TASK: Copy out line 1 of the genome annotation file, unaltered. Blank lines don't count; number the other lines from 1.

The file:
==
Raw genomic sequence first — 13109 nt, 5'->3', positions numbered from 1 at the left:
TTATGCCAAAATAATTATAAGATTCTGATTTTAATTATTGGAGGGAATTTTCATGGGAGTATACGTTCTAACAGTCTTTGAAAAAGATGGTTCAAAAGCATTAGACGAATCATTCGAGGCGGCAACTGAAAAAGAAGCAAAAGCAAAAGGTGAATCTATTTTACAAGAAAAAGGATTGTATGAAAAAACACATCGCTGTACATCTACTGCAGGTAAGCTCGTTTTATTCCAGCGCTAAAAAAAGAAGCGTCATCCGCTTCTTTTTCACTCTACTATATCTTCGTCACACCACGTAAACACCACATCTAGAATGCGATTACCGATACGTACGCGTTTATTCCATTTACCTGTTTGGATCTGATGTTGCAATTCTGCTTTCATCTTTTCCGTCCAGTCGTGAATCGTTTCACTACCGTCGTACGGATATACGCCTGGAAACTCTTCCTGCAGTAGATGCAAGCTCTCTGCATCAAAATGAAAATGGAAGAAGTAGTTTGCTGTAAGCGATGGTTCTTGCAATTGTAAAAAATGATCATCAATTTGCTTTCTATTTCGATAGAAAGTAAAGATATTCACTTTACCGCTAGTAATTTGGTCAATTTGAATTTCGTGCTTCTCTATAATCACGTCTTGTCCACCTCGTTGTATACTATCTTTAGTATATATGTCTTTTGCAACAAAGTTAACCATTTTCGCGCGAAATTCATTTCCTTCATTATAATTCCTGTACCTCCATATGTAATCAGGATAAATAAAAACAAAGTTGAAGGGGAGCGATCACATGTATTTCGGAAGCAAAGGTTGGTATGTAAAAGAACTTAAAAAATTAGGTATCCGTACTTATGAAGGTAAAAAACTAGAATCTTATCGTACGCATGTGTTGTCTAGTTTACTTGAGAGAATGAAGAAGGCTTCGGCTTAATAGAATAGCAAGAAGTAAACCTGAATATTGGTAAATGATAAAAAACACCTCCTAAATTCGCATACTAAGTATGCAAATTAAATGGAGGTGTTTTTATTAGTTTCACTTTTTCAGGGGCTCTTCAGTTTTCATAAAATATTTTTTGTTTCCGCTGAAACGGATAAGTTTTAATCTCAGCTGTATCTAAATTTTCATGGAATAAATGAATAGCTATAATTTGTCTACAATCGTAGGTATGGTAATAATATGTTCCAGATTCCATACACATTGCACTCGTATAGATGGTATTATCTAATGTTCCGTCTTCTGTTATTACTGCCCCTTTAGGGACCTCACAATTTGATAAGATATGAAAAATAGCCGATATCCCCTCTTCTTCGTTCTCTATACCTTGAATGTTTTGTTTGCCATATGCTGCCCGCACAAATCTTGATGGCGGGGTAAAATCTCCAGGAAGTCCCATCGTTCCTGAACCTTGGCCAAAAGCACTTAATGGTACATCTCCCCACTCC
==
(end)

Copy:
Raw genomic sequence first — 13109 nt, 5'->3', positions numbered from 1 at the left: